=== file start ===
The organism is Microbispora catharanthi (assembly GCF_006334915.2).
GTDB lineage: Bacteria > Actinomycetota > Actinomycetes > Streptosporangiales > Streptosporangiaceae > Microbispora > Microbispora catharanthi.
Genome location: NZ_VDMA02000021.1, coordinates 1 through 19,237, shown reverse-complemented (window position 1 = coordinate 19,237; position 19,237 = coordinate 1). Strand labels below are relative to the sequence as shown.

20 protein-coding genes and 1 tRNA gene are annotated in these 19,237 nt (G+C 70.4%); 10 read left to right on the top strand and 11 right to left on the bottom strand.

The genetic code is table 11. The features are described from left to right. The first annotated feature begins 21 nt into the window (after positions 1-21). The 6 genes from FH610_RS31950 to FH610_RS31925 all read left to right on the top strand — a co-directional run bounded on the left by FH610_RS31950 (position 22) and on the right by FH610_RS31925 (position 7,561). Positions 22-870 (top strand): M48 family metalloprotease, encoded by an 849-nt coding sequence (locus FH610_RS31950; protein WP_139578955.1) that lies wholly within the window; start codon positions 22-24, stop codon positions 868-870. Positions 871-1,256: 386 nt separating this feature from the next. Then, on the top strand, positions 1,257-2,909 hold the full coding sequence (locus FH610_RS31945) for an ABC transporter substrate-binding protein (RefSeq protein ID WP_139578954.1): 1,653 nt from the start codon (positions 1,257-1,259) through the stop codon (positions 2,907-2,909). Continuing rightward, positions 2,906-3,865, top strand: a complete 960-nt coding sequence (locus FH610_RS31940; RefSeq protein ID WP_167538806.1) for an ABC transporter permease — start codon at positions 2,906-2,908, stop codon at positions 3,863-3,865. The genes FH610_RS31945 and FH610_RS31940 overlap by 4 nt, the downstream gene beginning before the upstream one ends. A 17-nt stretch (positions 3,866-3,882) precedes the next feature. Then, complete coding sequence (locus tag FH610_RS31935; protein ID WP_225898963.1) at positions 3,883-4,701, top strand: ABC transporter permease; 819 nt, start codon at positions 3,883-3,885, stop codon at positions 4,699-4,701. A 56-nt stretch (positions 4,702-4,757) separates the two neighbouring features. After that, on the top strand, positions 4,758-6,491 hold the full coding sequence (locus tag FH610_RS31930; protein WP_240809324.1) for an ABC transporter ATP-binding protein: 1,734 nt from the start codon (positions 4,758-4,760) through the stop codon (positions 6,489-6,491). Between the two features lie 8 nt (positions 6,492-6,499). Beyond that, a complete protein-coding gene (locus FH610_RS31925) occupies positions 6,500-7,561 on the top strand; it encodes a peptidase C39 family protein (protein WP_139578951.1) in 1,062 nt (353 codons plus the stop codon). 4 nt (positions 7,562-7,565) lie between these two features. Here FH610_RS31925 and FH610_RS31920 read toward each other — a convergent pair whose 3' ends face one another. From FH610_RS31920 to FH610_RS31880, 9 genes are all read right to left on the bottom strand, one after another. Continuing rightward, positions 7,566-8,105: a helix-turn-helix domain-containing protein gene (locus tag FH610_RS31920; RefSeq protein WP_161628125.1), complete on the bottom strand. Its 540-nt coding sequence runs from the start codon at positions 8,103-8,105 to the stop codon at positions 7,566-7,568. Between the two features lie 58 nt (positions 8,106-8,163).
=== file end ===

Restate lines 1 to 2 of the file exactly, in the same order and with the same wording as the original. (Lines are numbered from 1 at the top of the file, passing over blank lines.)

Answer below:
The organism is Microbispora catharanthi (assembly GCF_006334915.2).
GTDB lineage: Bacteria > Actinomycetota > Actinomycetes > Streptosporangiales > Streptosporangiaceae > Microbispora > Microbispora catharanthi.